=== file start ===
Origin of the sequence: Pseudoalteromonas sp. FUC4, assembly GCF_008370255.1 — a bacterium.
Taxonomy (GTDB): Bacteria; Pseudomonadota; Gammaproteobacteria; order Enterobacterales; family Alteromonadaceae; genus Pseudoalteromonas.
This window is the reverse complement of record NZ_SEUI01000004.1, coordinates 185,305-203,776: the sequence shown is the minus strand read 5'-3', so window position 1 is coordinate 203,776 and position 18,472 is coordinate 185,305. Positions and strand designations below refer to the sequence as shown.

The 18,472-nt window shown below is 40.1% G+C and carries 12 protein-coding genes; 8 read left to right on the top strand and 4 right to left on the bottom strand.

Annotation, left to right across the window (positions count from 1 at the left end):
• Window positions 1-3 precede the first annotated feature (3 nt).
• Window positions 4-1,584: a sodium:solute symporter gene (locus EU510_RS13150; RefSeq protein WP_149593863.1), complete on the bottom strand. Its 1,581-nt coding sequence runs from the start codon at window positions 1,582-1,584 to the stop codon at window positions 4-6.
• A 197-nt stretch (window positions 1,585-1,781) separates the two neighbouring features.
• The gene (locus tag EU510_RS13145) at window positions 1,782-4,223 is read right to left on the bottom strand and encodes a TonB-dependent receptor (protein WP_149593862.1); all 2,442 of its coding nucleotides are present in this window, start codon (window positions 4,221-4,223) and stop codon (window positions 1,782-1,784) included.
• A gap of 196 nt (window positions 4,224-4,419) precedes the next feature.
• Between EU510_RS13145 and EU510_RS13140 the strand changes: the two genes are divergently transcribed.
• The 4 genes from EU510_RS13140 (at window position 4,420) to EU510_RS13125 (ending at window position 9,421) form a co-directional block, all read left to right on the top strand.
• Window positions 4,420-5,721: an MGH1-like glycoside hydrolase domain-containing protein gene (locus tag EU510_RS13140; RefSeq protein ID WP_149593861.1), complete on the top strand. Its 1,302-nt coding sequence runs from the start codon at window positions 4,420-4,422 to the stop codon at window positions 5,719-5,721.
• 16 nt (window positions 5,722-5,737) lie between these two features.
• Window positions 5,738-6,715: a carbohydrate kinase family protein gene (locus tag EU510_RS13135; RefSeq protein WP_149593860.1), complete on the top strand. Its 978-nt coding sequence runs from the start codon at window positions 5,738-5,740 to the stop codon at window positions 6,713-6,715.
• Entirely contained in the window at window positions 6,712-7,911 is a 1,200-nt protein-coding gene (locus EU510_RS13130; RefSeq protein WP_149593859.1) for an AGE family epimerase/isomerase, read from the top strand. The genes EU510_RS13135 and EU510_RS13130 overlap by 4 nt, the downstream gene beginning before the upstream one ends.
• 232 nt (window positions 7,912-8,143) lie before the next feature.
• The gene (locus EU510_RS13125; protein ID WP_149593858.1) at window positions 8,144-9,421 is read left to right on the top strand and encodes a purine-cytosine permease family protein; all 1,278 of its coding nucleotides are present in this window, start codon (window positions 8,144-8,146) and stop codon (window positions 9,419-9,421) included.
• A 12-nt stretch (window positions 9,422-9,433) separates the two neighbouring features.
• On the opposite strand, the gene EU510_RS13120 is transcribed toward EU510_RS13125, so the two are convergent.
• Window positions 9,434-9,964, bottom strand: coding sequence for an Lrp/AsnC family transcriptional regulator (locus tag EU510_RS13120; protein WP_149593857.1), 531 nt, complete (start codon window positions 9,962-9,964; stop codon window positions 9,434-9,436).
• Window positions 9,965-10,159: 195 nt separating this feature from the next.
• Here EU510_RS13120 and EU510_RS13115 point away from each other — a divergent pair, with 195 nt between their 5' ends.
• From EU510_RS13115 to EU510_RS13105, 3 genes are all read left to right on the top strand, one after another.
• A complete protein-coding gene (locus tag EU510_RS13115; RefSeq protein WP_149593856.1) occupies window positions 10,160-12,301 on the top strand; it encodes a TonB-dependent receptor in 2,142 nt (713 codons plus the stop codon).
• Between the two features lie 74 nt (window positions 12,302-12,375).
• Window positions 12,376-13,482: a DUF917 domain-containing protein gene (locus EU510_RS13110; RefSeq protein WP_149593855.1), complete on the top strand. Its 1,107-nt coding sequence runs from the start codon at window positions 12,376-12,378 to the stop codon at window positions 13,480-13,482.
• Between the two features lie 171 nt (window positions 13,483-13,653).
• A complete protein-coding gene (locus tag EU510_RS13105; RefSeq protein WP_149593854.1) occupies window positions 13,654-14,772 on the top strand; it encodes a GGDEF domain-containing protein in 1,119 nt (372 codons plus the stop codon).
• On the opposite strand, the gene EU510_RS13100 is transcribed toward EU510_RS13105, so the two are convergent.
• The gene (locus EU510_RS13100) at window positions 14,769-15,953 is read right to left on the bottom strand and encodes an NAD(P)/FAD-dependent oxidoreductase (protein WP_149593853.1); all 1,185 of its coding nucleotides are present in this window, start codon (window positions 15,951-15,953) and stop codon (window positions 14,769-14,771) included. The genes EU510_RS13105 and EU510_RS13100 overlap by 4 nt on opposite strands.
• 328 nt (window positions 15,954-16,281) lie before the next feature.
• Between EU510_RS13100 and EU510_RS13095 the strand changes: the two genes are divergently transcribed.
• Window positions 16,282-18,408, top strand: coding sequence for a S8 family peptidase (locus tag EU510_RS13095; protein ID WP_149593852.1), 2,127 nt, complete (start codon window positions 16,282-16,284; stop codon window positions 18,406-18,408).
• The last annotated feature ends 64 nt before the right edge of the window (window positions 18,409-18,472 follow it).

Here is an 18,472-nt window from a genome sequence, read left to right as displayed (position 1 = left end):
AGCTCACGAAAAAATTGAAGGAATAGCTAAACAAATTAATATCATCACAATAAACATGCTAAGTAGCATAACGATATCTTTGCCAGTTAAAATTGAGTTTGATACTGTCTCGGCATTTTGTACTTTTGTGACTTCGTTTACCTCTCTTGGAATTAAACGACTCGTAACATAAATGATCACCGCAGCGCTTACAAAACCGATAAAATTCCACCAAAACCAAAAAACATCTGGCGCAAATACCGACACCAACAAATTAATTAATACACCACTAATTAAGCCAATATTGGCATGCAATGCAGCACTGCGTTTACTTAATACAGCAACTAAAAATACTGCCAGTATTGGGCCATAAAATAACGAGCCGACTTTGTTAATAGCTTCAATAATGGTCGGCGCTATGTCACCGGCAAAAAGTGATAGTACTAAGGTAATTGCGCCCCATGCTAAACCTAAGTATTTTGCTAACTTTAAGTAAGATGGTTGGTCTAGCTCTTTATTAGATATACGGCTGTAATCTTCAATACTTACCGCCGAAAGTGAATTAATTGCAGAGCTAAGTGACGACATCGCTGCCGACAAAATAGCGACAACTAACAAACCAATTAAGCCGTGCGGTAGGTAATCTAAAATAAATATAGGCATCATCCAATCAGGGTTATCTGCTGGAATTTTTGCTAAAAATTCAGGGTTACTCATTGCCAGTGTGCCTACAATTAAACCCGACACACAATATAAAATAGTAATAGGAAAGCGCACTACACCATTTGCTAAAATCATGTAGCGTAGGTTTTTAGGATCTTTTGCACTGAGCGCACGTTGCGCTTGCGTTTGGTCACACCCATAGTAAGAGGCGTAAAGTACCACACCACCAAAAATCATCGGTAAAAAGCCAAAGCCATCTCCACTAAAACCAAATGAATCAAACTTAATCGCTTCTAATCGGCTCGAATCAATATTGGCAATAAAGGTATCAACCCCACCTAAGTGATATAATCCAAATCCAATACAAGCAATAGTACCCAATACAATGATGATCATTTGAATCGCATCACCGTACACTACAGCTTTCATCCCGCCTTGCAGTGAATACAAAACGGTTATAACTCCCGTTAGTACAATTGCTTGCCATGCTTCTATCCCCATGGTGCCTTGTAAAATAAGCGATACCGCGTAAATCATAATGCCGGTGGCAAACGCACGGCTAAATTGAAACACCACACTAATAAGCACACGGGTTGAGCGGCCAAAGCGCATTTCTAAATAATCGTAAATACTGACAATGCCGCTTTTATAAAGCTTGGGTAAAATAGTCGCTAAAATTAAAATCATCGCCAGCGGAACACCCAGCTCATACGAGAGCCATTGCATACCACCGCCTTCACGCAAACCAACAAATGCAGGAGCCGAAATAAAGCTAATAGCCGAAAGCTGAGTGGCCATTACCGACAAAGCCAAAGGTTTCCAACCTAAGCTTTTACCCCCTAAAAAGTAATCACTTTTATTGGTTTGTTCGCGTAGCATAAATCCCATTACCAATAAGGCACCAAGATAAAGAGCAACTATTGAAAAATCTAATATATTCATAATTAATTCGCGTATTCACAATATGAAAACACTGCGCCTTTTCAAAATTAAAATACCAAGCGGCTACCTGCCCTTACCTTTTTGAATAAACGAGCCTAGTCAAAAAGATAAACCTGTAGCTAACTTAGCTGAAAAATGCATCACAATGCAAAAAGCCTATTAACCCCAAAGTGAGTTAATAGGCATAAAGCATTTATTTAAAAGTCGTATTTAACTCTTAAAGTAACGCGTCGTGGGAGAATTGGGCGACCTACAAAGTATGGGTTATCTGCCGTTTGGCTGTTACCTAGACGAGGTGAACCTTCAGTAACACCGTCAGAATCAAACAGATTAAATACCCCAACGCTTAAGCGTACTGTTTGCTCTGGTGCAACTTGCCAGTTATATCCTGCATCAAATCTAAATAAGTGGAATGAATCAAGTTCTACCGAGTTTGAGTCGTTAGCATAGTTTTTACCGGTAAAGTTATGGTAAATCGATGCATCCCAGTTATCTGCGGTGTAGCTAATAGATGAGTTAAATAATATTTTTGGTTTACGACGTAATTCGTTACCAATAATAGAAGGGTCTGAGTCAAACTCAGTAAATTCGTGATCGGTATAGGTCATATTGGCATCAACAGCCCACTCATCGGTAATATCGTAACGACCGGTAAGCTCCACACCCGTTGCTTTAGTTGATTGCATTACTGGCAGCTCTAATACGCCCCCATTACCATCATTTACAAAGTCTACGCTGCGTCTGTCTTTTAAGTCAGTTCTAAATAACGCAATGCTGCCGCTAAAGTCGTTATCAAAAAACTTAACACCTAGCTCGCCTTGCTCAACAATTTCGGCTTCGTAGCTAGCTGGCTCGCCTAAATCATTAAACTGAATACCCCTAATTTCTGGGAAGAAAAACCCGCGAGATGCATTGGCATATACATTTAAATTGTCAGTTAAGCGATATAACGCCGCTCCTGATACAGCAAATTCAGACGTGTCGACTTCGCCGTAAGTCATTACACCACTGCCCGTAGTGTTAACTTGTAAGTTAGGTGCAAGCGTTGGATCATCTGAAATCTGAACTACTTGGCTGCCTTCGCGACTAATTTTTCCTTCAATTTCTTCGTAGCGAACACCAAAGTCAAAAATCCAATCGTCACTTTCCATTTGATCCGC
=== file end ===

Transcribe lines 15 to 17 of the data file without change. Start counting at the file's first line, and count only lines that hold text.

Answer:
• Window positions 5,738-6,715: a carbohydrate kinase family protein gene (locus tag EU510_RS13135; RefSeq protein WP_149593860.1), complete on the top strand. Its 978-nt coding sequence runs from the start codon at window positions 5,738-5,740 to the stop codon at window positions 6,713-6,715.
• Entirely contained in the window at window positions 6,712-7,911 is a 1,200-nt protein-coding gene (locus EU510_RS13130; RefSeq protein WP_149593859.1) for an AGE family epimerase/isomerase, read from the top strand. The genes EU510_RS13135 and EU510_RS13130 overlap by 4 nt, the downstream gene beginning before the upstream one ends.
• 232 nt (window positions 7,912-8,143) lie before the next feature.